Huawei has invested in two domestic semiconductor firms focused on materials and chip design as the Chinese telecommunications equipment maker seeks to boost self-reliance amid US sanctions, National Business Daily reported on Tuesday.
Why it matters: Unlike Huawei’s previous strategy of investing in integrated circuit manufacturing, the deals indicate that Huawei is eyeing core semiconductor technology.
- US restrictions on Huawei not only bar exports of the country’s technology and components to the Shenzhen firm, but also apply to products in which at least 25% of technology or materials originate in the States.
- Huawei’s chipmaking affiliate HiSilicon produces most of Huawei’s smartphone components, but the company also relies on material and chip design tool imports from other countries.
Details: Huawei’s wholly-owned investment firm Hubble Technologies has invested in Shandong province-based Tianyue Advanced Material Technology and Hangzhou’s Joulwatt Micro-Electronic.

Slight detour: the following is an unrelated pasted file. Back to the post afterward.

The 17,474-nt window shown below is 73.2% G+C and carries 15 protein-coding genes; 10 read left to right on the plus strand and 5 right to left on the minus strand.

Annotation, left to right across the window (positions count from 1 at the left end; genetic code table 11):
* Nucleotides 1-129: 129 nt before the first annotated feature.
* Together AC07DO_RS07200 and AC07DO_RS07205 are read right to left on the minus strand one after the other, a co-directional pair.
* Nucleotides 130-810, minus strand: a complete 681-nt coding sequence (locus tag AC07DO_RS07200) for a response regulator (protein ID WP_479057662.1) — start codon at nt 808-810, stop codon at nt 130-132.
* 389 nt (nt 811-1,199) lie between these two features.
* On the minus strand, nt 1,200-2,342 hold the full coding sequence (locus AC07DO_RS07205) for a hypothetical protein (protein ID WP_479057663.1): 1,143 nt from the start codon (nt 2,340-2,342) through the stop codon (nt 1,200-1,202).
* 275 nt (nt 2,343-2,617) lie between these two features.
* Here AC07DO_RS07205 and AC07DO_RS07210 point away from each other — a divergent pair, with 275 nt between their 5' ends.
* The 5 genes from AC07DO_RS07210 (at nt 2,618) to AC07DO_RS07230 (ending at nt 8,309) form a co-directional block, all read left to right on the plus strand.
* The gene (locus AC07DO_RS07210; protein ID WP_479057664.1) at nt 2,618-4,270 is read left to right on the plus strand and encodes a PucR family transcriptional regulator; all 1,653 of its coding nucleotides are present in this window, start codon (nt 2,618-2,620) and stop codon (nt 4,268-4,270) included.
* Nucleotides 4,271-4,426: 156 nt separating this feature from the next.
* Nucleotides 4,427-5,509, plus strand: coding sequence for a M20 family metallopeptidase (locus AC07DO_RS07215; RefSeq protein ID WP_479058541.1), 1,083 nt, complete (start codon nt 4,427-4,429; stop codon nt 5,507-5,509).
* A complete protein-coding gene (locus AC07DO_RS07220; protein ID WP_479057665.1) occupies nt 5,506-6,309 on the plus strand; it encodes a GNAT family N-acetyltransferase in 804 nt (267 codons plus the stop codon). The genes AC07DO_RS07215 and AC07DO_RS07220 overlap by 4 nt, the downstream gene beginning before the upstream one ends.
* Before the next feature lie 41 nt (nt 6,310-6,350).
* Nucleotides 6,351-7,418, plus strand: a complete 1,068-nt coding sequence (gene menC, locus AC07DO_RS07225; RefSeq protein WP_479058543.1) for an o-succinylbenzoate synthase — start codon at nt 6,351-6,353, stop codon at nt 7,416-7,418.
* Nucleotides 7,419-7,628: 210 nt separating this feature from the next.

- Tianyue Advanced Material is a manufacturer of silicon carbides used in semiconductors, while chip designer Joulwatt Micro-Electronic specializes in battery management ICs.
- Hubble has taken a 10% stake in Tianyue Advanced Material, while its stake in Joulwatt Micro-Electronic was not revealed, said the newspaper.
- Hubble was set up in April and is led by Bai Yi, the president of Huawei’s global financial risks control center.
Huawei declined to comment on the investments when contacted by TechNode on Wednesday.
Context: Huawei announced in July that it would invest RMB 120 billion (around $16.8 billion) in research and development (R & D) this year to bolster its technical self-reliance.
- Huawei’s R & D spending was $15.3 billion in 2018, surpassing those of Microsoft, Apple, and Intel, to rank the 4th among global tech companies, according to China Daily.